Graduate school is like the previous 16 years of school in that you learn things and take classes, at least for the first couple of years. On the other hand it’s also much more like a regular job than the previous schooling. You do work that’s unrelated to class, and you get paid. Maybe not a whole lot of pay, but it keeps a roof over your head and food on the plate. Roughly speaking the paycheck will come from one of two things: teaching assistantships or research assistantships. In the former you are involved in teaching classes/labs and grading the resulting work. In the latter you do research under the direction of your advisor.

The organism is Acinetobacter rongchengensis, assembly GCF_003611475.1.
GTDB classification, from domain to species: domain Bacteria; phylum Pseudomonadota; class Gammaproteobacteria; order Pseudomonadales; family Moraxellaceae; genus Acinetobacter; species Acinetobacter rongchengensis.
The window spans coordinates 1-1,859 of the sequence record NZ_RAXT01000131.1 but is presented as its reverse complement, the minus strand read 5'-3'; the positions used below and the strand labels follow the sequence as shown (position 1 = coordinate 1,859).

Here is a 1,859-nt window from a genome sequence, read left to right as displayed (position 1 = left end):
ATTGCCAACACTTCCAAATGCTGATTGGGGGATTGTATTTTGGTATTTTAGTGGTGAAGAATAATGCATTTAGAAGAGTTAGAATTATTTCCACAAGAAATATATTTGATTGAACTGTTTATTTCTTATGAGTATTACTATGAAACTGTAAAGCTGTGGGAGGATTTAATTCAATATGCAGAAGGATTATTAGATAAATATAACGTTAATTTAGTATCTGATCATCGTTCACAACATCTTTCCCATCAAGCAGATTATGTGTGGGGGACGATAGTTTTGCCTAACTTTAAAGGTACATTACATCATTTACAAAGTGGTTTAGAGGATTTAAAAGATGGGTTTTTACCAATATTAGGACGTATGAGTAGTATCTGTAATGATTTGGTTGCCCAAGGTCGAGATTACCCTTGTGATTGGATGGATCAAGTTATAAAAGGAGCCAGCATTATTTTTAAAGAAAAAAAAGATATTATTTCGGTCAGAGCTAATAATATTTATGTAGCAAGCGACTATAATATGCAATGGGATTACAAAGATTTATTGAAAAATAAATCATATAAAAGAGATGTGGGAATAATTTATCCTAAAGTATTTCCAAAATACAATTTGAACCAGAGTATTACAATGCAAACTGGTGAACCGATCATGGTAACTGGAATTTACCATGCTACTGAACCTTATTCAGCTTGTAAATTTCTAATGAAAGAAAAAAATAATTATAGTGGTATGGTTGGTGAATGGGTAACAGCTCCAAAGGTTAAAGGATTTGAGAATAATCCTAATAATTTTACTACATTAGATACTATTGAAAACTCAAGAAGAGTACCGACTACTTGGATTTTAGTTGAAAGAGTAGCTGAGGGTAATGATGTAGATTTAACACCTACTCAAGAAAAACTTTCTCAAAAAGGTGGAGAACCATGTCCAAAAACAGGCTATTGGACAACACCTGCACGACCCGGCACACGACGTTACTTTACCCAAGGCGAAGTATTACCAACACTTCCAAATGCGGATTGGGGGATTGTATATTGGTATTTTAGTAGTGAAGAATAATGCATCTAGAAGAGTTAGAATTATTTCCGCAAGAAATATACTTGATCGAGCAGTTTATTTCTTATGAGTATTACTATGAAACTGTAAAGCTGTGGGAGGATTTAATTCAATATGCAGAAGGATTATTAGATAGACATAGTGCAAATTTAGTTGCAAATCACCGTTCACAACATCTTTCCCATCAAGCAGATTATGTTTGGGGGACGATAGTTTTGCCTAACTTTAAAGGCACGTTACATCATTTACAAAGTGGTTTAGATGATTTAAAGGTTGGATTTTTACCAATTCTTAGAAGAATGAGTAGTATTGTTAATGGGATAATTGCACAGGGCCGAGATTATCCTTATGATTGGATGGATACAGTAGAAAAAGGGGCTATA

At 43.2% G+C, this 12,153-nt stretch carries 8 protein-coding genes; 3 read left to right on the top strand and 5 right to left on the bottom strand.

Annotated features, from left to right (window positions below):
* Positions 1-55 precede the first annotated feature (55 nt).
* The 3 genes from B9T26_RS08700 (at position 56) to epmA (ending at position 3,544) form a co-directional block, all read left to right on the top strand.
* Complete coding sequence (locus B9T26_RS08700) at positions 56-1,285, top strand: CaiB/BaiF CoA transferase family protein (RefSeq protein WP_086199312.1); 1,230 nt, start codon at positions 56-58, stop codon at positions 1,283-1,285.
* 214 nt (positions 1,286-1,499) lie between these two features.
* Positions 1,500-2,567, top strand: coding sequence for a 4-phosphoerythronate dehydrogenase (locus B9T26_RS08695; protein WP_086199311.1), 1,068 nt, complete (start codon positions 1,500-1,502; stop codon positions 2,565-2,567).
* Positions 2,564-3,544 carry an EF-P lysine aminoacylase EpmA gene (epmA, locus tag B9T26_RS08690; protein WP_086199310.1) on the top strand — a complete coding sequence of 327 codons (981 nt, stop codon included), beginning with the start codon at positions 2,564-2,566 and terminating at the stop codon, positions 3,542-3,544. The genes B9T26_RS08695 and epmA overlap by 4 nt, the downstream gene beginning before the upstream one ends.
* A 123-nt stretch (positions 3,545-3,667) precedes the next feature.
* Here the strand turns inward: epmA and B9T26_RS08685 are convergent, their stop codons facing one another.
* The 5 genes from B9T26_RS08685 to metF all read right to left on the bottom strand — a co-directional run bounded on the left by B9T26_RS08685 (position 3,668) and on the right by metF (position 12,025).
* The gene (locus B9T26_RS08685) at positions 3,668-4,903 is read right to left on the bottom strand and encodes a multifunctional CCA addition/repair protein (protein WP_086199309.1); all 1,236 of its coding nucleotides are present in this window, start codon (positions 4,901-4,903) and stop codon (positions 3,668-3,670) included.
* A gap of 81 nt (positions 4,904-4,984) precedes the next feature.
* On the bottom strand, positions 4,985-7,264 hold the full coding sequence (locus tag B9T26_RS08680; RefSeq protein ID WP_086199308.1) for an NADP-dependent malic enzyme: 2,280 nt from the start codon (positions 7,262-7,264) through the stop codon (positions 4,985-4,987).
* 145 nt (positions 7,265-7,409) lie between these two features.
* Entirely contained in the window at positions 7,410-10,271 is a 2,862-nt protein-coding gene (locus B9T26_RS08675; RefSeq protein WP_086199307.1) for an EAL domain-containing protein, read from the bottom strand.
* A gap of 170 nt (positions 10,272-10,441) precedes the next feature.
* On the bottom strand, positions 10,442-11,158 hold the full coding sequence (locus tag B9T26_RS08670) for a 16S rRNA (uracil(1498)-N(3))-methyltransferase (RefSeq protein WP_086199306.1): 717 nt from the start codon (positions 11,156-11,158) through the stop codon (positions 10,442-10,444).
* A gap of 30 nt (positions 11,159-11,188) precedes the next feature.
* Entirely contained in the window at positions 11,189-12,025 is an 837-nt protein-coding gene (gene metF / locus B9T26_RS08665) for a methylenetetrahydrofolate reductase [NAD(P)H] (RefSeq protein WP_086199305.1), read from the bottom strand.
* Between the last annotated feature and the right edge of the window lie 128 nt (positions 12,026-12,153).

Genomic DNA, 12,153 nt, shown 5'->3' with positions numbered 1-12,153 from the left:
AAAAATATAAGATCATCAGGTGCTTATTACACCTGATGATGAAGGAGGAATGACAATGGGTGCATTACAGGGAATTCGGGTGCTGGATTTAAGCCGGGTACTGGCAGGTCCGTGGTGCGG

As of yesterday I have taught what is probably my last class as an RA. As of next semester I’ll be supported under a research assistantship helping on a new project, which sounds like it’ll be especially interesting even compared to the rest of of amazing work done by the Texas A&M quantum optics and laser physics groups. It’s difficult work requiring initiative and dedication, but I think I’m up to it.
A little over a century ago there was a famous essay written by the title of A Message to Garcia. I happened to discover it just a few months ago, and I think it describes the mindset that’s pretty much ideal in a graduate student as well. It’s an interesting and classic piece; you might enjoy reading it if you have a few minutes.